Essential Strategies for Developing School-Based Prevention Programs Recruit Students & Families With Assistance From School Personnel Schedule Programs at Convenient Times Become Familiar With Schools’ Culture Promote Non-Drug Use Messages at School, Home, & in Community Publicize Program Provide Evaluation Feedback Develop a Legacy of Prevention Activities Use What Works, Get Rid of What Doesn’t Work
References Bosworth, K. (1997). Drug abuse prevention: School-based strategies that work. Retrieved November 7, 2007 from http://www.ericdigests.org/1998-1/drug.htmhttp://www.ericdigests.org/1998-1/drug.htm Burke, M. (2002). School-based substance abuse prevention: Political finger-pointing does not work. Federal Probation, 66 (2), 66-71. Cuijpers, P. (2003). Three decades of drug prevention research. Drugs: Education, Prevention, and Policy, 10 (1), 7-20. Des Jarlais, D.C., Sloboda, Z., & Friedman, S.R. (2006). Diffusion of the D.A.R.E. and syringe exchange programs. American Journal of Public Health, 96, 1354-1357. Donnermeyer, J.F. (1998). Educator perceptions of the D.A.R.E. officer. Journal of Alcohol and Drug Education, 44, 1-17. Drug Abuse Resistance Education (n.d.). Retrieved November 11, 2007 from http://www.dare.com/home/default.asp http://www.dare.com/home/default.asp Drug Abuse Resistance Education America (n.d.). National prevention study supports value of D.A.R.E. delivery network. Retrieved November 11, 2007 from http://www.dare.com http://www.dare.com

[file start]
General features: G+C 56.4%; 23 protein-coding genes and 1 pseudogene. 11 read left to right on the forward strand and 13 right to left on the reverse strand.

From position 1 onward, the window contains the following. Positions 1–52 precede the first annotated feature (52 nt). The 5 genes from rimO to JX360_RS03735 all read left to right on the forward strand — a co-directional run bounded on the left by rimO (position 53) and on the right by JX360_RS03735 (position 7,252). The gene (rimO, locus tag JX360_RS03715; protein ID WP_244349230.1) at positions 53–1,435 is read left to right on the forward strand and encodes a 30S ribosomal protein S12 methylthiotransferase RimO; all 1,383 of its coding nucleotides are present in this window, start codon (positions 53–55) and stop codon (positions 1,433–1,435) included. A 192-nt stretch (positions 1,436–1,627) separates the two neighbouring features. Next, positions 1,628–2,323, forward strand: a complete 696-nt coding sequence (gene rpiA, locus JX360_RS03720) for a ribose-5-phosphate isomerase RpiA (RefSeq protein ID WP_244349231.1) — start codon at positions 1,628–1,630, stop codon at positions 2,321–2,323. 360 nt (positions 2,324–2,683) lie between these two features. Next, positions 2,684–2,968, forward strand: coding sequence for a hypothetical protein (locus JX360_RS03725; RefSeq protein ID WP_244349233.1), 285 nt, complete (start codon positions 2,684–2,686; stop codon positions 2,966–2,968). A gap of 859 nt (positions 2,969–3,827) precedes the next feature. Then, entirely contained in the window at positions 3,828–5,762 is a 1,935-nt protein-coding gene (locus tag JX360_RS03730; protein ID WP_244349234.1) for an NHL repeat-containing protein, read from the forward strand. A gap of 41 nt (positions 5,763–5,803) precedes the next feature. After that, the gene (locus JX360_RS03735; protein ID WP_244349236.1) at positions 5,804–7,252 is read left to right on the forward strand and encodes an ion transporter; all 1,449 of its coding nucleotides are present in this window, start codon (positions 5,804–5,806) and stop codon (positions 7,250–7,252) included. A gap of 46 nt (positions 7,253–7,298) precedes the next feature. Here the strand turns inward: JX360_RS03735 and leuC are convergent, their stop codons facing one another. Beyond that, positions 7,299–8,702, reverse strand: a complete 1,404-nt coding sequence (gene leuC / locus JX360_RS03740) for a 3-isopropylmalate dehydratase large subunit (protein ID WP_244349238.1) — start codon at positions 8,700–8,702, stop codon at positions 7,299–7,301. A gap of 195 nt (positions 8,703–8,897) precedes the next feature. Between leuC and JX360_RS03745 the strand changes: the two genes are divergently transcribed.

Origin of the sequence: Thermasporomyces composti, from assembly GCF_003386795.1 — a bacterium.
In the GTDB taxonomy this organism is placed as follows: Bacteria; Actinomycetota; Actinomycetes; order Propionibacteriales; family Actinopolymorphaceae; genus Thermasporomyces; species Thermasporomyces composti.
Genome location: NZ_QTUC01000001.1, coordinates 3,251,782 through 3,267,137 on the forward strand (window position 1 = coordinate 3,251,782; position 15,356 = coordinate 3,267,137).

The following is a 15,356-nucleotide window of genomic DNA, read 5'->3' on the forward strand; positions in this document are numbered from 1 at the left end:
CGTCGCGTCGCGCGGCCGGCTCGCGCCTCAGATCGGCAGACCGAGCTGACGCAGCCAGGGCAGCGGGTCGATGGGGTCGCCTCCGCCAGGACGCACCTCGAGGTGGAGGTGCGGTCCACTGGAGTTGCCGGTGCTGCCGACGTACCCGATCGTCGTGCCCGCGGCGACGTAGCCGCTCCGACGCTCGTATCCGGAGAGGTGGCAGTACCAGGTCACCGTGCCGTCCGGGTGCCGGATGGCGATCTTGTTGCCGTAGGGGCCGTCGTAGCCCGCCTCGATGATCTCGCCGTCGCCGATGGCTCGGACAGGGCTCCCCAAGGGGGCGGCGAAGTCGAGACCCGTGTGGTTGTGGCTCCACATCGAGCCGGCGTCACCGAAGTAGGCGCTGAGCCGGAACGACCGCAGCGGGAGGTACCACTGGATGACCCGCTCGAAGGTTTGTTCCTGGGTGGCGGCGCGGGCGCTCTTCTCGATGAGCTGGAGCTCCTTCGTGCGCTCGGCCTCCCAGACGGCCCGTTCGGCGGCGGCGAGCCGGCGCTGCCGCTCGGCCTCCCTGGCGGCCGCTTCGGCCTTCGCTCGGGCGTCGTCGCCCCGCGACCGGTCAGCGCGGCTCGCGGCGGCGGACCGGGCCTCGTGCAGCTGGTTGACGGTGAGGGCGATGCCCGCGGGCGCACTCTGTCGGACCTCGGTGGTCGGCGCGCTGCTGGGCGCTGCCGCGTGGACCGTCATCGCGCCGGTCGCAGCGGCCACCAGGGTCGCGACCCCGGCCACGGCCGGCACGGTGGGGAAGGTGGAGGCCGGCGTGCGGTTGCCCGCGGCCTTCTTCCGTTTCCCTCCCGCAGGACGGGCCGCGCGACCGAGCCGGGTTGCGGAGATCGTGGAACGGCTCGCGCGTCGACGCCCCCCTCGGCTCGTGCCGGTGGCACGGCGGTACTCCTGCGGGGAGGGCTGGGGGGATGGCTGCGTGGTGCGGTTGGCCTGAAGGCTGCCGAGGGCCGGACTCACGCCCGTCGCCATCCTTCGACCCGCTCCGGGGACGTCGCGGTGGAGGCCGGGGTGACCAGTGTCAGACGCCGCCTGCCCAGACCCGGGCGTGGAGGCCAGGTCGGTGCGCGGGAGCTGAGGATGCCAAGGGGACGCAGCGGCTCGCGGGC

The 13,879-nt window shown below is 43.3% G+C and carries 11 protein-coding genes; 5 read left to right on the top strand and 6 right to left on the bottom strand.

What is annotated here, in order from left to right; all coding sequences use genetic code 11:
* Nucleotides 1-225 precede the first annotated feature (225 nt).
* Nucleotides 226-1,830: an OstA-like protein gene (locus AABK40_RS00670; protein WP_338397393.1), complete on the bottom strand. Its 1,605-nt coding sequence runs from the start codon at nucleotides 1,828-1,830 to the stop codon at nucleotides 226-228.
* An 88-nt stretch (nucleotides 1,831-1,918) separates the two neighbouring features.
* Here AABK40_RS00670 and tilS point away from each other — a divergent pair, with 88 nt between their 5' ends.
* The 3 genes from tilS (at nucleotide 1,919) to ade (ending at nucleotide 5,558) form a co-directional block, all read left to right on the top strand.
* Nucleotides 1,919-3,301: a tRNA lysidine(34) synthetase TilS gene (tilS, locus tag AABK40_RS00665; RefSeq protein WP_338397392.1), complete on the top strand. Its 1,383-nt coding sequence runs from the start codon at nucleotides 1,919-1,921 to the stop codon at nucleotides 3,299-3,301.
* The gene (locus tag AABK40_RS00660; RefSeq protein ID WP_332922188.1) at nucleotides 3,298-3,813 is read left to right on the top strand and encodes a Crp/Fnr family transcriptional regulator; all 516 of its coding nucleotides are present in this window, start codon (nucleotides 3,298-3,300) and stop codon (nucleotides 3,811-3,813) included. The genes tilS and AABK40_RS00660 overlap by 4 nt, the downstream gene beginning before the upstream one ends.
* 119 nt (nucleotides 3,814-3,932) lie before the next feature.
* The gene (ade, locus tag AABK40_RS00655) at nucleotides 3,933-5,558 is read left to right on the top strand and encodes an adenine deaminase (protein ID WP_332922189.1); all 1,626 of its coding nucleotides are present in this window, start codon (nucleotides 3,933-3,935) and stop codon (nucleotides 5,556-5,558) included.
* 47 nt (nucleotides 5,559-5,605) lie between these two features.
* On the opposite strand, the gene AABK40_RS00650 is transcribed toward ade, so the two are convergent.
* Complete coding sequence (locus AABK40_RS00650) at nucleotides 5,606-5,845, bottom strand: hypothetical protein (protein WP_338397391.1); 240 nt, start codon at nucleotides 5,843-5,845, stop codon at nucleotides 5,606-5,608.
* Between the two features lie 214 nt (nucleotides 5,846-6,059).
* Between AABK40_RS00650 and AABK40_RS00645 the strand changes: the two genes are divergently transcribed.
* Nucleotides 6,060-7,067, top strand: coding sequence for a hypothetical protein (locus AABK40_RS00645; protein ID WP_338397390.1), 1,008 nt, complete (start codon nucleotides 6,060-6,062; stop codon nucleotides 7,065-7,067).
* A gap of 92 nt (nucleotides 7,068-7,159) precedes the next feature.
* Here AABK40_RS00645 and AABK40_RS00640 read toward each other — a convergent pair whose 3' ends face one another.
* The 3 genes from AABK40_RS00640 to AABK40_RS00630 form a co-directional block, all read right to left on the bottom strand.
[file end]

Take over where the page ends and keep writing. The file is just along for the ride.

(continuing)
References Gruber, C.A. (n.d.). Another positive evaluation of D.A.R.E. Retrieved November 11, 2007 from http://www.dare.com Montoya, I.D., Atkinson, J., & McFaden, W.C. (2003). Best characteristics of adolescent gateway drug prevention programs. Journal of Addictions Nursing, 14 (2), 75-83. NIDA (2003). Prevention drug abuse among children and adolescents, 2 nd edition. Bethesda, Maryland: National Institutes of Health. NIDA develops drug prevention program for elementary students (2002). Alcoholism & Drug Abuse Weekly, Retrieved November 11, 2007. SAMHSA (2004). Prevention pathways. Retrieved November 11, 2007 from http://www.preventionpathways.samhsa.gov/programs.htm http://www.preventionpathways.samhsa.gov/programs.htm Zagumny, M.J. & Thompson, M.K. (1997). Does D.A.R.E. work? An evaluation in rural Tennessee. Journal of Alcohol and Drug Education, 42, 32-41. Zavela, K.J. (2002). Developing effective school-based drug abuse prevention programs. American Journal of Health & Behavior, 26 (4), 252-265.